July 02, 2015
Ender's Game by Orson Scott Card
Ender is a brilliant child. So much so in fact that he was specifically bred to take part in a program designed for gifted kids. You see, families aren't allowed to have more than two children on future Earth, but Ender's family was given special permission to have him. When at first they remove his monitor though, he think he's flunked out. But time shows that he is about to be groomed to become a commander of the fleet. The buggers are a constant threat in humanity's eyes and the school Ender is sent to, floating in space, is specifically designed to train to neutralize that threat.
Ender is a fantastic character. He is relatable even though he is a substantial amount smarter than your average person. And he has so much going against him and so much expected of him. You're right there with him with his pressures, frustrations, and triumphs. All of the other characters pale beside him, yet they are still complete because they serve a purpose in a way. Especially his brother and sister, who enter into politics and discussion and play their own games. He also has several interesting classmates that play the games with him and they too are incredibly smart. Although some of them can be quite vicious.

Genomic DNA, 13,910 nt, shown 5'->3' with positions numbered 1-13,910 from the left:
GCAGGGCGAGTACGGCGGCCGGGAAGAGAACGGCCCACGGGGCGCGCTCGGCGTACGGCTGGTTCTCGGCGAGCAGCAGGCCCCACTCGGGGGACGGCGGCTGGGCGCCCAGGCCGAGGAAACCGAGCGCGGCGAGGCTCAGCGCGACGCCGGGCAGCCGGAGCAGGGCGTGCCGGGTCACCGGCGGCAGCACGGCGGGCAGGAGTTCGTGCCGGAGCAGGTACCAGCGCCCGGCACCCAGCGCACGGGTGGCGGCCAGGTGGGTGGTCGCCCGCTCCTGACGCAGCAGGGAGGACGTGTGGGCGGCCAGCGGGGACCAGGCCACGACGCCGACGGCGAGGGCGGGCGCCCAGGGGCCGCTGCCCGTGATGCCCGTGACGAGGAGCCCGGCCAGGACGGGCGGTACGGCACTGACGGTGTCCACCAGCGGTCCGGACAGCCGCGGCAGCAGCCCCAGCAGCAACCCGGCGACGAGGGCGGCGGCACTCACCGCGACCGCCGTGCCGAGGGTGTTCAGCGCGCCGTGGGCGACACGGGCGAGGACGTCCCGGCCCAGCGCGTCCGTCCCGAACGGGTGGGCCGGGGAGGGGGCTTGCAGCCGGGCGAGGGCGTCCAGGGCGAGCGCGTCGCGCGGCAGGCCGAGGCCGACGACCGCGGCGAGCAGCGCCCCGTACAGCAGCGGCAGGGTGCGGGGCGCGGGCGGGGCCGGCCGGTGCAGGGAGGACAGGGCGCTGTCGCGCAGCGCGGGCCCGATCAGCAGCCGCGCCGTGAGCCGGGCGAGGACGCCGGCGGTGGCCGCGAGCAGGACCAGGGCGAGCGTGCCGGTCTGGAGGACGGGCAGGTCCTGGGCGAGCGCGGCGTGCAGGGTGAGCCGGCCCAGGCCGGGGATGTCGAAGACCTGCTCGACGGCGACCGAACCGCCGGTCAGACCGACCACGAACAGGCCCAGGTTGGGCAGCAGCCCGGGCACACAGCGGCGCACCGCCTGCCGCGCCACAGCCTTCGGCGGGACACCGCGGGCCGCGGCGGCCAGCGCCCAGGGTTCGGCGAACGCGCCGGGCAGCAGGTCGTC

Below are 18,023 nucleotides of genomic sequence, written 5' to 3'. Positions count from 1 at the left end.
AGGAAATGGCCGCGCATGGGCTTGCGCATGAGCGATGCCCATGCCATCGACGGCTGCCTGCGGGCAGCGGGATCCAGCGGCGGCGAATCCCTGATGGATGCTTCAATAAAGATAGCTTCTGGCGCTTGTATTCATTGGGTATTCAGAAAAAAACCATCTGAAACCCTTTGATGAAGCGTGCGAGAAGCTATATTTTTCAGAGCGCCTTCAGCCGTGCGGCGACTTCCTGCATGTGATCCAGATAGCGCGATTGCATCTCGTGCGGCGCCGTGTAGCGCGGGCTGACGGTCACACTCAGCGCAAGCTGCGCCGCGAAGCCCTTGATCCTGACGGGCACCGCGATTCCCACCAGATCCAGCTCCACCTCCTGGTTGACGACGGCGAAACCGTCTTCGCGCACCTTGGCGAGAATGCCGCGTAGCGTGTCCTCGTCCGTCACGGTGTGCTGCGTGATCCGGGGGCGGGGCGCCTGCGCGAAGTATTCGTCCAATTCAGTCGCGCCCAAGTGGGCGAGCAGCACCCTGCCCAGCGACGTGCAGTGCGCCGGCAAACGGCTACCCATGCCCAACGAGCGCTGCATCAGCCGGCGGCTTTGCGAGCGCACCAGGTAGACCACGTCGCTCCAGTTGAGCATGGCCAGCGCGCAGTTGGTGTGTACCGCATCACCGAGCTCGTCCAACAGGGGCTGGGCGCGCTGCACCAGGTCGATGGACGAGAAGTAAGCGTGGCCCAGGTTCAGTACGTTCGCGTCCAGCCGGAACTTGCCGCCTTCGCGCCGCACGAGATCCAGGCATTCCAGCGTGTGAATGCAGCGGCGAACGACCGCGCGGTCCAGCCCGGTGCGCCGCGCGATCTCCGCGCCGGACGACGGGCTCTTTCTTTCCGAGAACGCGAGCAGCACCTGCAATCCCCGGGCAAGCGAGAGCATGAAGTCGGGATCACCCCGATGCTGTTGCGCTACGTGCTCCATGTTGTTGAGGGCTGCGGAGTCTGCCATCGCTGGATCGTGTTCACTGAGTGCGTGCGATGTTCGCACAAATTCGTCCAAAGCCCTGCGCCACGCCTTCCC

From my description you'd probably think this is an action book. But that's just because I can't fully explain the themes and details in such a short time, you'd really need to read the book to get the full experience. It does have action. But it also has political commentary, social morality and lessons about making hard choices in life and the consequences of them. There are gritty details and violence. It's not a pleasant book at all. But it's one that will make you think. And it's so well written that the pace, characters and setting draw you in and don't let you go.
One of my favorite books that I've read and one that I could read over and over. If you've never read the book, or if you've only seen the movie, make sure that you read it, it's well worth it.